Red blood cells: Red blood cells (also known as erythrocytes) perform the primary function of transporting oxygen in the blood to the entire body.  Red blood cells last about 3-4 months and older cells are recycled by the spleen.  Red blood cells contain the protein hemoglobin which uses iron to help transfer oxygen.  Oxygen is picked up in the lungs and is delivered when the red blood cells pass through capillaries in various organs and parts of the body.  The average person has about 5,000,000 red blood cells per microliter.  This count is more commonly expressed as the percentage of red blood cells in whole blood known as hematocrit.  The normal percentage is about 40%.  When red blood cells are present in excess, the excessive thickness of the blood makes blood circulation more difficult.  When red blood cell numbers are deficient this is known as anemia.  Anemia causes a pale appearance to the skin.  Anemia causes a feeling of tiredness or easy fatigue.  This is because of inadequate oxygen transport.

White blood cells:  As described above there are many different kinds of white blood cells.  These function collectively as the security guards of the body.  There are two functional types of white blood cells.  The innate immune system includes cells such as neutrophils and monocytes.  These cells have the ability to react to and kill a foreign invader such as bacteria upon contact.  They do not have to have had prior contact with the invader or have a memory of them.  The “memory” portion of the immune system involves white blood cells called lymphocytes.  Lymphocytes produce antibodies which are function like tags or markers to identify foreigners.  Lymphocytes subdivide into B-cells, T-cells and also natural killer cells.  These cells have the unique ability to sample or read the markings on the outside of cells to see if they are infected with a virus or do not belong.  A decrease in the number or function of white blood cells causes problems with healing, cancer and invasion of foreign intruders such as bacteria or viruses more common.  White blood cells form through a variety of stages from the stem cells to their final assigned roles.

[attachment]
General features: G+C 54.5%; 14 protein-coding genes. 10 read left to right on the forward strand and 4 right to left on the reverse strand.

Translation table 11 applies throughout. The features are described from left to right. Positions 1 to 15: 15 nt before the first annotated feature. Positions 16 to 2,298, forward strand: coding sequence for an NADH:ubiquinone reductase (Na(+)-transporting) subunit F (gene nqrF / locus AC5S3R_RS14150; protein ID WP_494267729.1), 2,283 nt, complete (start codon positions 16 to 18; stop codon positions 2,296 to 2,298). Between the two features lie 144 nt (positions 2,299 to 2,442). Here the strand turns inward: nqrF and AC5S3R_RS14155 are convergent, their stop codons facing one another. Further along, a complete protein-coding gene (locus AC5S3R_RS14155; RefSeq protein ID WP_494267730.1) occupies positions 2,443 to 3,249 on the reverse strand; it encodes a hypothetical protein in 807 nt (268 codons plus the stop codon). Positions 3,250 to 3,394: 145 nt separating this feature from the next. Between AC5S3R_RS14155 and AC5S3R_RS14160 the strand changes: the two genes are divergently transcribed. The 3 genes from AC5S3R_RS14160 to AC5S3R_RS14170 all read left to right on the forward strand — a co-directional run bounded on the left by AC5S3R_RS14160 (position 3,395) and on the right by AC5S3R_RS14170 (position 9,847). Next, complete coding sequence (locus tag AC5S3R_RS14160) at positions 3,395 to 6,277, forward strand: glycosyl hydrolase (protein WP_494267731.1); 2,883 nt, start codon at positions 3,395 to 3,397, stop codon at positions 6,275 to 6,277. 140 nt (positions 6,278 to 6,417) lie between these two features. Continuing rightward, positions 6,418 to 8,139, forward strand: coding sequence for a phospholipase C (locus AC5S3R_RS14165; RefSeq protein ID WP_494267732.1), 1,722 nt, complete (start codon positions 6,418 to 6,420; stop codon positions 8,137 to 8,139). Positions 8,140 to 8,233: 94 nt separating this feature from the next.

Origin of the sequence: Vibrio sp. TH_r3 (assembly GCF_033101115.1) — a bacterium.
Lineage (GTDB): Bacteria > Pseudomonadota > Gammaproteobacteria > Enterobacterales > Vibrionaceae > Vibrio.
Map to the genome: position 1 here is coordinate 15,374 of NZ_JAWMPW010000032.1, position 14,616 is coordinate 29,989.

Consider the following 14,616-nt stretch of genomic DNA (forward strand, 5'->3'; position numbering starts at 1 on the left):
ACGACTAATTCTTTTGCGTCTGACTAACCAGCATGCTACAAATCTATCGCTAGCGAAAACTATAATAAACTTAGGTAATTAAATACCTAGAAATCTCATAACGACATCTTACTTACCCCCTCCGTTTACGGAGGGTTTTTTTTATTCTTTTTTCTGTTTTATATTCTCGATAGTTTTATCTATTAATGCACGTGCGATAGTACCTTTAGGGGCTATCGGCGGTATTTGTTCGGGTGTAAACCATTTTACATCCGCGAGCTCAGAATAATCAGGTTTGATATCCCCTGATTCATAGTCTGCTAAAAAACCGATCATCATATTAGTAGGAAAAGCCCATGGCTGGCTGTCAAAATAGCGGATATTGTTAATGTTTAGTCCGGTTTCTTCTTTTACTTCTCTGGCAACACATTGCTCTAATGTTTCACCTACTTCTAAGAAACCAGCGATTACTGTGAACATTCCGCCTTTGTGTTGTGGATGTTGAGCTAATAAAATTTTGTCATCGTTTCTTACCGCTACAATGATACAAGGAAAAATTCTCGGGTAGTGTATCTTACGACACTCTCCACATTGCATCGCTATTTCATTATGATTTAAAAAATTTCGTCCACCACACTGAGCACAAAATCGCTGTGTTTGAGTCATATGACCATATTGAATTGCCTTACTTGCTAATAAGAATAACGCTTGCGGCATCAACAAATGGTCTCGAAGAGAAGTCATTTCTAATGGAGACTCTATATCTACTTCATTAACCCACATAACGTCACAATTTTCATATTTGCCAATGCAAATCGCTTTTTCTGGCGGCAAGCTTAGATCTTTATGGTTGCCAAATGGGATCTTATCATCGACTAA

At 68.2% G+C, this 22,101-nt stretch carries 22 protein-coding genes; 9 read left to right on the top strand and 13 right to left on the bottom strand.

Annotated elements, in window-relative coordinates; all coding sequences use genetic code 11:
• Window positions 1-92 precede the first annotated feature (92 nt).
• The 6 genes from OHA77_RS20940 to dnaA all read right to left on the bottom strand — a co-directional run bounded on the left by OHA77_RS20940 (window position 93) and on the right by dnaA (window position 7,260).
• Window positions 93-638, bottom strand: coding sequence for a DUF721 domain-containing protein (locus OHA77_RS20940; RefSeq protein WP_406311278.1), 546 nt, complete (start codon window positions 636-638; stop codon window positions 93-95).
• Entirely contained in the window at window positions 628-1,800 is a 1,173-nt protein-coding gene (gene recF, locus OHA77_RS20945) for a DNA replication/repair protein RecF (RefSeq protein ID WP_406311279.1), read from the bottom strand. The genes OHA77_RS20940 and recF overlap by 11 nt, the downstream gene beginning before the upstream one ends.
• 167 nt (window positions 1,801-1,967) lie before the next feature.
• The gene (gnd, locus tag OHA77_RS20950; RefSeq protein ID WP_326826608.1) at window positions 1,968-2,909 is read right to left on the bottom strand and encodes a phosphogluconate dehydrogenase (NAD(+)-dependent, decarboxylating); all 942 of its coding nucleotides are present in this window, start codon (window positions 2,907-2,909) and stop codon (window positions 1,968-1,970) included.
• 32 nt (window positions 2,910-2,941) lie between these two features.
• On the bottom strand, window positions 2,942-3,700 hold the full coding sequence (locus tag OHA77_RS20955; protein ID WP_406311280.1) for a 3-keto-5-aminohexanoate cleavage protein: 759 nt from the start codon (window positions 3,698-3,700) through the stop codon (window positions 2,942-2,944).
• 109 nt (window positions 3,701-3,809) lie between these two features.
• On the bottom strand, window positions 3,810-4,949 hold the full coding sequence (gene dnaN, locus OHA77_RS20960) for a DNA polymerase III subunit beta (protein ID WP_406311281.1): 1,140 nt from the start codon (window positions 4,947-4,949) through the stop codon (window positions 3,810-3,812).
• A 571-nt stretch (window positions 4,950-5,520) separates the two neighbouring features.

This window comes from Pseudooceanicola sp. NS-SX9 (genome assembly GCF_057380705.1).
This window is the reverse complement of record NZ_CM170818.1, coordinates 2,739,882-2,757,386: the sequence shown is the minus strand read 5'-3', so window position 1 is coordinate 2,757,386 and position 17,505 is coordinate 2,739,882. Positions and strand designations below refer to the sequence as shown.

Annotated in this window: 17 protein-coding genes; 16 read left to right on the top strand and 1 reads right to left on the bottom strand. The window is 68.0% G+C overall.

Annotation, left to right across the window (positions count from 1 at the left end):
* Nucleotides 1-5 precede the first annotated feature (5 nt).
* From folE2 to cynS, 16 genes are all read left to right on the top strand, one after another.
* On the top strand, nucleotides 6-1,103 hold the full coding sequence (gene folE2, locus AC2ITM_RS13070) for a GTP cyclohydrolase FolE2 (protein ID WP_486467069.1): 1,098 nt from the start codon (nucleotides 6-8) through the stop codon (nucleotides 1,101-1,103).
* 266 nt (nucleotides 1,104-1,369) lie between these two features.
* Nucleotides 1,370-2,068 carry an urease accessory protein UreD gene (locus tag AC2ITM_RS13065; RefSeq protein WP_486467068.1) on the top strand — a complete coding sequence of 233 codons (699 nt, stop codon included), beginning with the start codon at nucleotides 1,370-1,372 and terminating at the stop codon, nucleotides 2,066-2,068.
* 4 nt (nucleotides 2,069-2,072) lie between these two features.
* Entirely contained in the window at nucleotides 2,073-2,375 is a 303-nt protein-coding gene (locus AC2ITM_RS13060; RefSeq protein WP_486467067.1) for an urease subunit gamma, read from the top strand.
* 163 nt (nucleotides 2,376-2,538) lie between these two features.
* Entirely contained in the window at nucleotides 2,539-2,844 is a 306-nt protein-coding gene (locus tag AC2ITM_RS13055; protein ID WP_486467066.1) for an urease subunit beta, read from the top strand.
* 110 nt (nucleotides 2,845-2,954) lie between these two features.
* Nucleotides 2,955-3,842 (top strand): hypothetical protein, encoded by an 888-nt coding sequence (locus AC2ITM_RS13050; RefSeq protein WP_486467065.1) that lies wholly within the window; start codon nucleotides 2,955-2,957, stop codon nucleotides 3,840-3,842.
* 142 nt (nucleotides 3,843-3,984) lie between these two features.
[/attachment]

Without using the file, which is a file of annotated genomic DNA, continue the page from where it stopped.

Leukemia involves abnormal production of immature white blood cells.  Not only does this impair the function of white blood cells, it crowds out the other types of blood cells explaining the broad and serious symptoms that might occur.  Because there are so many different types of white blood cells and stages of development, it is easy to see how there could be many different varieties of leukemia.


  1. www.nlm.nih.gov/medlineplus/acutelymphocyticleukemia.html
  2. www.cancer.gov/cancertopics/types/leukemia
  3. Abeloff, M.D. (2008). Abeloff: Abeloff’sClinical  Oncology, 4th ed. Chapter 101. Philadelphia, PA: Churchill Livingstone – Elsevier
  4. Goldman, L ;  Schafer A.I.  (2011). Goldman: Goldman’s Cecil Medicine, 24th ed. Chapter 189, 190. New York, NY: Elsevier Saunders
  5. This article was originally published on September 3, 2012 and last revision and update was 9/4/2015.